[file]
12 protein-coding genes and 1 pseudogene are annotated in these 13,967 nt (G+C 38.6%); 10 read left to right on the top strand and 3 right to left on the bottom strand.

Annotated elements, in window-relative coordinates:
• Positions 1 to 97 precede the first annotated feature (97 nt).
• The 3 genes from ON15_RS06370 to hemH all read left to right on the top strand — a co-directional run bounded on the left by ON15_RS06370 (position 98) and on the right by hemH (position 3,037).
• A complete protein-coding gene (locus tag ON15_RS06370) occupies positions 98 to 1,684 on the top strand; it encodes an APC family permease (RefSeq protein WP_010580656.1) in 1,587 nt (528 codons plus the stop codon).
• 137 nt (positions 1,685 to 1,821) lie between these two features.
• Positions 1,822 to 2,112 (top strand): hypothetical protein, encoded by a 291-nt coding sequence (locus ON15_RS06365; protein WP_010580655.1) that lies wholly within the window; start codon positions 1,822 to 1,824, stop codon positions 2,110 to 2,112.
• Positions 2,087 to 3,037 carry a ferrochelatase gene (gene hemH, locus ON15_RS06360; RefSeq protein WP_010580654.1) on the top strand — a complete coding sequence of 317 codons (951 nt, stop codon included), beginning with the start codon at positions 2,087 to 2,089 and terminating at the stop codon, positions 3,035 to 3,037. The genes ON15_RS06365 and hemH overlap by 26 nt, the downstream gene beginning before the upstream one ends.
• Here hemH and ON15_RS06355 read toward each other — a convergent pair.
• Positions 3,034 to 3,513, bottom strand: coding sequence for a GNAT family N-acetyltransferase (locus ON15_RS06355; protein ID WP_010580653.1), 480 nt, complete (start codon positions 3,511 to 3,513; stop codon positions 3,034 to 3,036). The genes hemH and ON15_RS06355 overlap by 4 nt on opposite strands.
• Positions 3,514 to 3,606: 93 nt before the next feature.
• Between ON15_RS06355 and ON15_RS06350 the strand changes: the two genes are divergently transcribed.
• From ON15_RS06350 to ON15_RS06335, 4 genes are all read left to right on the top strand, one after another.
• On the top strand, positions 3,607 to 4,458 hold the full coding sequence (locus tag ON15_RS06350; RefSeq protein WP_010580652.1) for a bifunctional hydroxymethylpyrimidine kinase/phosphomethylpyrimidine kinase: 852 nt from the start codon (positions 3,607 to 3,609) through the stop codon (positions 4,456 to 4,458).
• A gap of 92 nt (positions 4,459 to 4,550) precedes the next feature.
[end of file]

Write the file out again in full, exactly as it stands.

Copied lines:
12 protein-coding genes and 1 pseudogene are annotated in these 13,967 nt (G+C 38.6%); 10 read left to right on the top strand and 3 right to left on the bottom strand.

Annotated elements, in window-relative coordinates:
• Positions 1 to 97 precede the first annotated feature (97 nt).
• The 3 genes from ON15_RS06370 to hemH all read left to right on the top strand — a co-directional run bounded on the left by ON15_RS06370 (position 98) and on the right by hemH (position 3,037).
• A complete protein-coding gene (locus tag ON15_RS06370) occupies positions 98 to 1,684 on the top strand; it encodes an APC family permease (RefSeq protein WP_010580656.1) in 1,587 nt (528 codons plus the stop codon).
• 137 nt (positions 1,685 to 1,821) lie between these two features.
• Positions 1,822 to 2,112 (top strand): hypothetical protein, encoded by a 291-nt coding sequence (locus ON15_RS06365; protein WP_010580655.1) that lies wholly within the window; start codon positions 1,822 to 1,824, stop codon positions 2,110 to 2,112.
• Positions 2,087 to 3,037 carry a ferrochelatase gene (gene hemH, locus ON15_RS06360; RefSeq protein WP_010580654.1) on the top strand — a complete coding sequence of 317 codons (951 nt, stop codon included), beginning with the start codon at positions 2,087 to 2,089 and terminating at the stop codon, positions 3,035 to 3,037. The genes ON15_RS06365 and hemH overlap by 26 nt, the downstream gene beginning before the upstream one ends.
• Here hemH and ON15_RS06355 read toward each other — a convergent pair.
• Positions 3,034 to 3,513, bottom strand: coding sequence for a GNAT family N-acetyltransferase (locus ON15_RS06355; protein ID WP_010580653.1), 480 nt, complete (start codon positions 3,511 to 3,513; stop codon positions 3,034 to 3,036). The genes hemH and ON15_RS06355 overlap by 4 nt on opposite strands.
• Positions 3,514 to 3,606: 93 nt before the next feature.
• Between ON15_RS06355 and ON15_RS06350 the strand changes: the two genes are divergently transcribed.
• From ON15_RS06350 to ON15_RS06335, 4 genes are all read left to right on the top strand, one after another.
• On the top strand, positions 3,607 to 4,458 hold the full coding sequence (locus tag ON15_RS06350; RefSeq protein WP_010580652.1) for a bifunctional hydroxymethylpyrimidine kinase/phosphomethylpyrimidine kinase: 852 nt from the start codon (positions 3,607 to 3,609) through the stop codon (positions 4,456 to 4,458).
• A gap of 92 nt (positions 4,459 to 4,550) precedes the next feature.